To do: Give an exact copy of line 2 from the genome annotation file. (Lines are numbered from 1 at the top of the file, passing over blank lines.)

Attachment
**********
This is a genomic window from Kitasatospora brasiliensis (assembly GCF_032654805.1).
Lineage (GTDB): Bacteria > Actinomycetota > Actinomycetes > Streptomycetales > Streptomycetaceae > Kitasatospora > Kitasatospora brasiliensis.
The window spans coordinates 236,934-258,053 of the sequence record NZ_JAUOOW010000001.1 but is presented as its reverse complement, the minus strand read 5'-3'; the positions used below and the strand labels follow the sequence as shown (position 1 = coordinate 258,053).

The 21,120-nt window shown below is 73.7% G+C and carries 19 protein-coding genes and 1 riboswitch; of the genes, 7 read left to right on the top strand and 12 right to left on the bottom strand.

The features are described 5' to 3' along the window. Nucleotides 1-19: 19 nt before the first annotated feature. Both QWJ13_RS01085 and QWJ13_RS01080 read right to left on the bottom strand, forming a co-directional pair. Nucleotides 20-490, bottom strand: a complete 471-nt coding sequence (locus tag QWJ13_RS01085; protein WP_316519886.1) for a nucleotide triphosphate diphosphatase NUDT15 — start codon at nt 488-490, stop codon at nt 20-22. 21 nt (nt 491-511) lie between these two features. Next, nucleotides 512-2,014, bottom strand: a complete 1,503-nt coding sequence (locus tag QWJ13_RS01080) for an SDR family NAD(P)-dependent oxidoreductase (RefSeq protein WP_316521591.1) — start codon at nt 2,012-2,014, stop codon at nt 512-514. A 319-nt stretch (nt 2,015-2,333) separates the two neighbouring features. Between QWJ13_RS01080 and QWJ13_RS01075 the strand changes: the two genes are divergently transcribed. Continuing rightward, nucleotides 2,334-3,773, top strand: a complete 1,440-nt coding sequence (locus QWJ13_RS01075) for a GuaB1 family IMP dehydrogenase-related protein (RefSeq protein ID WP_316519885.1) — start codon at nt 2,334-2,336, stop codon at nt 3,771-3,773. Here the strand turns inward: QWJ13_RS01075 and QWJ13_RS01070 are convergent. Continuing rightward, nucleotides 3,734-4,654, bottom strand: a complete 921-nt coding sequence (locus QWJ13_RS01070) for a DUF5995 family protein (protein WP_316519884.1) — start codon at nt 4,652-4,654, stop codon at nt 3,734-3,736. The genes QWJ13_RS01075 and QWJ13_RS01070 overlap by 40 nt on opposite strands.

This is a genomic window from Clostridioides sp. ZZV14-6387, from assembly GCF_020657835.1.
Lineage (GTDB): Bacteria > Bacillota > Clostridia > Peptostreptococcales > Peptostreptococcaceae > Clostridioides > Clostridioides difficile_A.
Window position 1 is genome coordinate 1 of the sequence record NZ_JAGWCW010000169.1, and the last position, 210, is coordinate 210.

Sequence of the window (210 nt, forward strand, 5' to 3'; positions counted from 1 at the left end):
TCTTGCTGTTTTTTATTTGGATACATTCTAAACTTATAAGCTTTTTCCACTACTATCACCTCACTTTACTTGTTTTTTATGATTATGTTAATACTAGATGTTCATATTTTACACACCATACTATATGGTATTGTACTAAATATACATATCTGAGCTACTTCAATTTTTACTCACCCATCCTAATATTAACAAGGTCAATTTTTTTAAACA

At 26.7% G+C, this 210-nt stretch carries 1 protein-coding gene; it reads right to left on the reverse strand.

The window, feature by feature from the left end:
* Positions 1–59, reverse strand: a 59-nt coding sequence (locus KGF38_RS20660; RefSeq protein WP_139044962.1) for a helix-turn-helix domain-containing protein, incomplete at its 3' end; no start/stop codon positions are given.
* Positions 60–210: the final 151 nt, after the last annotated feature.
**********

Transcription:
Lineage (GTDB): Bacteria > Actinomycetota > Actinomycetes > Streptomycetales > Streptomycetaceae > Kitasatospora > Kitasatospora brasiliensis.